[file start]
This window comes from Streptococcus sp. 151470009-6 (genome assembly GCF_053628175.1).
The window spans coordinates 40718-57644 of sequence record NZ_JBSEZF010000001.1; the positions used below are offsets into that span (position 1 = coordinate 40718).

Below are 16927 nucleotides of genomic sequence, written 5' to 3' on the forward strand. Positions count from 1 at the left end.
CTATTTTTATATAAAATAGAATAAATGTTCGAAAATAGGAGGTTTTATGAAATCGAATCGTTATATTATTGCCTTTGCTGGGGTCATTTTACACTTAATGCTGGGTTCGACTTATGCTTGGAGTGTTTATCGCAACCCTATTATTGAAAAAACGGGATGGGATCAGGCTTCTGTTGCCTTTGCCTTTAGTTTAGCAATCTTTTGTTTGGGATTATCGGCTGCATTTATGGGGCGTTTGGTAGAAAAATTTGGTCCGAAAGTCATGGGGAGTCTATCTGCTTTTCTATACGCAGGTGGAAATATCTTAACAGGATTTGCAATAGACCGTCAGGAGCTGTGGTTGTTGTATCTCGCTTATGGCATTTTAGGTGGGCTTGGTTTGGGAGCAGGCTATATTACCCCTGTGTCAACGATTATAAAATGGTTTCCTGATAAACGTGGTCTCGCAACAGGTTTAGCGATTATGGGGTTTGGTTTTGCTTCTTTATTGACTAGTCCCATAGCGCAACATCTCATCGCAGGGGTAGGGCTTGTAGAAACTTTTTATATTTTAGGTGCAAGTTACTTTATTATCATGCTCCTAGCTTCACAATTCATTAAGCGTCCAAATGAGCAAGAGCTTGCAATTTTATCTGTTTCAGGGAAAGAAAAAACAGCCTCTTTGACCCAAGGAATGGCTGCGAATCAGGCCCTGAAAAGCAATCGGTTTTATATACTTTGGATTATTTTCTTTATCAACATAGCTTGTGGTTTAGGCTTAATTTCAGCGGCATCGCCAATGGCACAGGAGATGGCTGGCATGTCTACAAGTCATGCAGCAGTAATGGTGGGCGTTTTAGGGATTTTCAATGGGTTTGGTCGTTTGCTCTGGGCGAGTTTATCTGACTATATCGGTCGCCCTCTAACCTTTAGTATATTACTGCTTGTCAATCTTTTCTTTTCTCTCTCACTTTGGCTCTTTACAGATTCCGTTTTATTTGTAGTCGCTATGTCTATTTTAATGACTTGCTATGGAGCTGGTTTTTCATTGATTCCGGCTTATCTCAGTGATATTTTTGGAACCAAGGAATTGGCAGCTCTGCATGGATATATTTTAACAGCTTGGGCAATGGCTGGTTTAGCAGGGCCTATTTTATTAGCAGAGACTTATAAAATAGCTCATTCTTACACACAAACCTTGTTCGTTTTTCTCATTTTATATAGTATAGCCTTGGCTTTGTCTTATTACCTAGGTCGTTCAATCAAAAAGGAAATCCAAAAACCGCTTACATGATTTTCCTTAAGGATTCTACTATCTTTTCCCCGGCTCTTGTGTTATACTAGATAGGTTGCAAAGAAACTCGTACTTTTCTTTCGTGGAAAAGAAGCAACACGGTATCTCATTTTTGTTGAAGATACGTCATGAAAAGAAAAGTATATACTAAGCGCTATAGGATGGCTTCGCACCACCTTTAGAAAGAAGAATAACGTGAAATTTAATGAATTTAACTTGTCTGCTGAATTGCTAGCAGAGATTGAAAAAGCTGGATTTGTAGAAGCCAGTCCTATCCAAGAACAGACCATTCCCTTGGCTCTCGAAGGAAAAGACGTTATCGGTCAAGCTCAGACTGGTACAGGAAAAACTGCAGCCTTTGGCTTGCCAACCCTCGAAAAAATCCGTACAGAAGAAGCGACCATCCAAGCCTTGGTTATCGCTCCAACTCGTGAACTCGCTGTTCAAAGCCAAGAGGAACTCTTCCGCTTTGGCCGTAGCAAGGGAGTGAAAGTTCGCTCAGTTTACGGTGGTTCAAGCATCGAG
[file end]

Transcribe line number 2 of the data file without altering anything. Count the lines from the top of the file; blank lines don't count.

The window spans coordinates 40718-57644 of sequence record NZ_JBSEZF010000001.1; the positions used below are offsets into that span (position 1 = coordinate 40718).